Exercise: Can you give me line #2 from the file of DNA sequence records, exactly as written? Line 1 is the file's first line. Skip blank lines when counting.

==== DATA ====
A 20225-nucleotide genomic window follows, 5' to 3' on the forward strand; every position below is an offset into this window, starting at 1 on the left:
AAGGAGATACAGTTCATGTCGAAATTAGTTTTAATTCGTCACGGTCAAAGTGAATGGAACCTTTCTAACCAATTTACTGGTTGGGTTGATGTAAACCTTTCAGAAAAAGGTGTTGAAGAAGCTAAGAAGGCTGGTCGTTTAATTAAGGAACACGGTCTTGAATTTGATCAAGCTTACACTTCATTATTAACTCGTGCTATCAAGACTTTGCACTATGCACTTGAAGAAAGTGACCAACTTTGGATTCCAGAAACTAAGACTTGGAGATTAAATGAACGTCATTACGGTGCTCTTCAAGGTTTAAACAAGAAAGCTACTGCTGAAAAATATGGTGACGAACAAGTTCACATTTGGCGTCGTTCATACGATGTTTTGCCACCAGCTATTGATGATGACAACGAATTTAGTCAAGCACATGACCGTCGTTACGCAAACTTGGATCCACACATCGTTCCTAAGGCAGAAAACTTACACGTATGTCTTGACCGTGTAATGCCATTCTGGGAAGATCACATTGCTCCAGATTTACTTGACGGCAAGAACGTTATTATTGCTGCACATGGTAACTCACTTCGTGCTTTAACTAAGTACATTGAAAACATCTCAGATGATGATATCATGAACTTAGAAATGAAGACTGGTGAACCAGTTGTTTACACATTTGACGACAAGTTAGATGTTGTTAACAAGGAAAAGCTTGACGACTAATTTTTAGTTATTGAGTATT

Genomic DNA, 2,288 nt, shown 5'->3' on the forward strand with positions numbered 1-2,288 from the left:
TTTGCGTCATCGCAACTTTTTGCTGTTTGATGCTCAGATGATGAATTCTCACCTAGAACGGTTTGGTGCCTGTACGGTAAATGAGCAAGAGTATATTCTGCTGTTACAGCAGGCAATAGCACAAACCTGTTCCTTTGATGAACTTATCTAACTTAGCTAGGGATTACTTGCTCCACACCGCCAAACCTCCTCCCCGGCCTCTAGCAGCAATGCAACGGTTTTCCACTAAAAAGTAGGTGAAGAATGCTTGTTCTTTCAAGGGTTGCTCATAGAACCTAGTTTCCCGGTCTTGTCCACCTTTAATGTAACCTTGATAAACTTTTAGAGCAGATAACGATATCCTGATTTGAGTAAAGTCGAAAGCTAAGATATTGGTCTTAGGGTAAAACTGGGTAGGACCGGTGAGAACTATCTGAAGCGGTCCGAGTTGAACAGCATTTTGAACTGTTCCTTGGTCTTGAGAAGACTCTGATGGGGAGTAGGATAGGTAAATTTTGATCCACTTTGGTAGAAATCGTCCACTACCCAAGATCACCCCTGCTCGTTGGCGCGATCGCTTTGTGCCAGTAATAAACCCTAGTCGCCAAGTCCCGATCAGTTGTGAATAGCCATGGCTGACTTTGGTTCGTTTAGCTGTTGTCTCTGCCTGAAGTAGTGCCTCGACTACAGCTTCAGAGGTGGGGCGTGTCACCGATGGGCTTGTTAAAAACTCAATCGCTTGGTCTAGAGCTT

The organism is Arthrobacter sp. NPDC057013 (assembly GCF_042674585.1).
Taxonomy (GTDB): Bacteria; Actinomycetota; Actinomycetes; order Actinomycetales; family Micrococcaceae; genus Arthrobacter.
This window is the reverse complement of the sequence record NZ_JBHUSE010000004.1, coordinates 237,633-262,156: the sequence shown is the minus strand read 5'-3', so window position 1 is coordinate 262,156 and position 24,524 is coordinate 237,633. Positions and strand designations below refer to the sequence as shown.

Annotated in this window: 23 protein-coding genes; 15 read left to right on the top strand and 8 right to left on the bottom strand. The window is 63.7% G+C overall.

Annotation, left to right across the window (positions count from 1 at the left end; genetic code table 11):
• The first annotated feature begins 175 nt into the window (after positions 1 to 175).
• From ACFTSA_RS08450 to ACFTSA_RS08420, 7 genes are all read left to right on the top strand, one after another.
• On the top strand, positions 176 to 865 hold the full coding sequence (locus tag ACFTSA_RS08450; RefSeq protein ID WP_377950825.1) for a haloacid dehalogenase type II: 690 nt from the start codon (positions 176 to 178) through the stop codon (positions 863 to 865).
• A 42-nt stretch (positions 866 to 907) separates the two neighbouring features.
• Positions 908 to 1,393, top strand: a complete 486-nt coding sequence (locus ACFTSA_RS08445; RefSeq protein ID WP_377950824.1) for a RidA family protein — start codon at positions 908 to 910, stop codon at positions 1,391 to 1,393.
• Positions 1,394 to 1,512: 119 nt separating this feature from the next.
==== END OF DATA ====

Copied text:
AAGGAGATACAGTTCATGTCGAAATTAGTTTTAATTCGTCACGGTCAAAGTGAATGGAACCTTTCTAACCAATTTACTGGTTGGGTTGATGTAAACCTTTCAGAAAAAGGTGTTGAAGAAGCTAAGAAGGCTGGTCGTTTAATTAAGGAACACGGTCTTGAATTTGATCAAGCTTACACTTCATTATTAACTCGTGCTATCAAGACTTTGCACTATGCACTTGAAGAAAGTGACCAACTTTGGATTCCAGAAACTAAGACTTGGAGATTAAATGAACGTCATTACGGTGCTCTTCAAGGTTTAAACAAGAAAGCTACTGCTGAAAAATATGGTGACGAACAAGTTCACATTTGGCGTCGTTCATACGATGTTTTGCCACCAGCTATTGATGATGACAACGAATTTAGTCAAGCACATGACCGTCGTTACGCAAACTTGGATCCACACATCGTTCCTAAGGCAGAAAACTTACACGTATGTCTTGACCGTGTAATGCCATTCTGGGAAGATCACATTGCTCCAGATTTACTTGACGGCAAGAACGTTATTATTGCTGCACATGGTAACTCACTTCGTGCTTTAACTAAGTACATTGAAAACATCTCAGATGATGATATCATGAACTTAGAAATGAAGACTGGTGAACCAGTTGTTTACACATTTGACGACAAGTTAGATGTTGTTAACAAGGAAAAGCTTGACGACTAATTTTTAGTTATTGAGTATT